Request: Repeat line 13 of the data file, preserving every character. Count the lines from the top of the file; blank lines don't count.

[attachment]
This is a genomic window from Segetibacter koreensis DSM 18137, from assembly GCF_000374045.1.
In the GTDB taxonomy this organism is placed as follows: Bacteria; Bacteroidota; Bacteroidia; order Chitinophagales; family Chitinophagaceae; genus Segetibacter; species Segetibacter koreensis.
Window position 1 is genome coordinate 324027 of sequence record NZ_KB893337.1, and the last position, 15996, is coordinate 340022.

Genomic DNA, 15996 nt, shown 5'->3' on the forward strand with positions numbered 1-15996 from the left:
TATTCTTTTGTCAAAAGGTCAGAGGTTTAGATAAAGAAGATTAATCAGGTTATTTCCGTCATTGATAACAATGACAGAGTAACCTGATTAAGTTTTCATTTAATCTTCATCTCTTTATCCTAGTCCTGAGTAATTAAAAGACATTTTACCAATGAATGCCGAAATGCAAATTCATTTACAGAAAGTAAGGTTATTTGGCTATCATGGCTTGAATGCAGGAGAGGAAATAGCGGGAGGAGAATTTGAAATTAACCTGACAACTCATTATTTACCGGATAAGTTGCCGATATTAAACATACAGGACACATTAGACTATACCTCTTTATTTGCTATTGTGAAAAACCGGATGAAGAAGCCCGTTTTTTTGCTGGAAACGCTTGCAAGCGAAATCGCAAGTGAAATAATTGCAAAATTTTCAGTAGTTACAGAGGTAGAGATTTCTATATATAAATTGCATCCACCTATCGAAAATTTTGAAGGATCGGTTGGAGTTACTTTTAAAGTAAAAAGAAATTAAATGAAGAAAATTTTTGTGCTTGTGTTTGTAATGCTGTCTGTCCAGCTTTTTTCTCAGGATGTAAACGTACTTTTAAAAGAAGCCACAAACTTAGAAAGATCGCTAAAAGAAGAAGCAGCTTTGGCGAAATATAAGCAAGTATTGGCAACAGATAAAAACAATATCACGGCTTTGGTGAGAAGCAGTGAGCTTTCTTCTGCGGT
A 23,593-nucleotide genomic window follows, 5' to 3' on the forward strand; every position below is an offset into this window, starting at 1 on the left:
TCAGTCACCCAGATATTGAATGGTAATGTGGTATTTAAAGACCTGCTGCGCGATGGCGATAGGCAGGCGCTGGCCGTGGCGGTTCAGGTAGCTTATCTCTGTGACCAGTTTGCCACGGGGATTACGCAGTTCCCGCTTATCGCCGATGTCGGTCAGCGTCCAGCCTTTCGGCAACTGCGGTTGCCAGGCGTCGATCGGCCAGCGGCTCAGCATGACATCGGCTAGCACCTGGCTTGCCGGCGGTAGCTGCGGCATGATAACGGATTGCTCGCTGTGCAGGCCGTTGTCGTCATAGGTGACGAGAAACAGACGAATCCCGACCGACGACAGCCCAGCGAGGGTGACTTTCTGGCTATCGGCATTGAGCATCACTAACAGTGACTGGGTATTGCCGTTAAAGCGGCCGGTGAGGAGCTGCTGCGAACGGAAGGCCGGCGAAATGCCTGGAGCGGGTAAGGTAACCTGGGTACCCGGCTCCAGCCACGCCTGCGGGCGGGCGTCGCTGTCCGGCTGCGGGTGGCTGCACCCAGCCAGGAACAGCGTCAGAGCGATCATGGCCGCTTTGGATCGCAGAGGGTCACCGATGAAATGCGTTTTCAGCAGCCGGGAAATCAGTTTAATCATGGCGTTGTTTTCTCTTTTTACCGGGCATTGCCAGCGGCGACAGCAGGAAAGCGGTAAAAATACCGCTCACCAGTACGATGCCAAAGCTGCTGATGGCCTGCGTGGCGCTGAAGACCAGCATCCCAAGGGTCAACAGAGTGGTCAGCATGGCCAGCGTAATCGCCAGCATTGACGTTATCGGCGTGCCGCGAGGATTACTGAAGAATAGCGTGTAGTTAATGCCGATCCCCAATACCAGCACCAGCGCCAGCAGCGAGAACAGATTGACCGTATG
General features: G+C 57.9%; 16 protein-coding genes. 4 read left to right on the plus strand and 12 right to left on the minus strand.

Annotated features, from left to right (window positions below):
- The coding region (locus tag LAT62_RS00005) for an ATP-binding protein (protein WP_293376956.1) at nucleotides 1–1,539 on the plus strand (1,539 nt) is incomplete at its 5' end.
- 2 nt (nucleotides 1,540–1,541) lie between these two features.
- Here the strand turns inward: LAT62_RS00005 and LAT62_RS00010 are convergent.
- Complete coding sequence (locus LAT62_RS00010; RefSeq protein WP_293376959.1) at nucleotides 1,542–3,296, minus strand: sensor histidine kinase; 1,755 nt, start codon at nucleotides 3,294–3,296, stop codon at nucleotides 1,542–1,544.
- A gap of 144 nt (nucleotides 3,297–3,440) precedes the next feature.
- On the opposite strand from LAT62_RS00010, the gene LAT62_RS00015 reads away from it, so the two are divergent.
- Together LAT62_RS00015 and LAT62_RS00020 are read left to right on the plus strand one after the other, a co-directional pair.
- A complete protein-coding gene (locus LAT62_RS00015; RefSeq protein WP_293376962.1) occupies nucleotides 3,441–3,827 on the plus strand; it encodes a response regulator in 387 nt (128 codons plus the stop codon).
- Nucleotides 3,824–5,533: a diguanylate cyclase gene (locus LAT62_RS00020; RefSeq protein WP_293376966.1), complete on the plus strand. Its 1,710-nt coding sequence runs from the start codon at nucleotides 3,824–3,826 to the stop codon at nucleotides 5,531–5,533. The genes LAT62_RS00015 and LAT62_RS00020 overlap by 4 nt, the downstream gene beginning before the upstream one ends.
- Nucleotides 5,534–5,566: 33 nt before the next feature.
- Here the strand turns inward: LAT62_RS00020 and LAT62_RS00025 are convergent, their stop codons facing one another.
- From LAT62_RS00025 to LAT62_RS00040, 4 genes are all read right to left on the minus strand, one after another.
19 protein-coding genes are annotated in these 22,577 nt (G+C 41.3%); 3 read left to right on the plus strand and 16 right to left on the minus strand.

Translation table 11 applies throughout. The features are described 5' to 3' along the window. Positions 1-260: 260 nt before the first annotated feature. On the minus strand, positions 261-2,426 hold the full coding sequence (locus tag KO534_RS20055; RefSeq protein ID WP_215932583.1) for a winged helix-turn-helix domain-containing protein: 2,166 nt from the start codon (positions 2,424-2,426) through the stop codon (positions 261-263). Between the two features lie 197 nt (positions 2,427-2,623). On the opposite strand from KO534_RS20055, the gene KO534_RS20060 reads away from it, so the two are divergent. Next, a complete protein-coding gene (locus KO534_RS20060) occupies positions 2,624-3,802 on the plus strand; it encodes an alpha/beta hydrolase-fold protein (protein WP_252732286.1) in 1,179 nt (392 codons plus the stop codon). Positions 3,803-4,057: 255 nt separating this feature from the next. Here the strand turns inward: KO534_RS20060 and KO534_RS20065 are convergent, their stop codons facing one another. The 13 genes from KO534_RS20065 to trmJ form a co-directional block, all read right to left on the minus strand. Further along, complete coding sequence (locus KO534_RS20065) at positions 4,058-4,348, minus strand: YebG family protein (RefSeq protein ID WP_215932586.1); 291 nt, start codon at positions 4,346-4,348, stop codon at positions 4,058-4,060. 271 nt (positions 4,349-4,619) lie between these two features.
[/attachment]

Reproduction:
- Complete coding sequence (locus LAT62_RS00010; RefSeq protein WP_293376959.1) at nucleotides 1,542–3,296, minus strand: sensor histidine kinase; 1,755 nt, start codon at nucleotides 3,294–3,296, stop codon at nucleotides 1,542–1,544.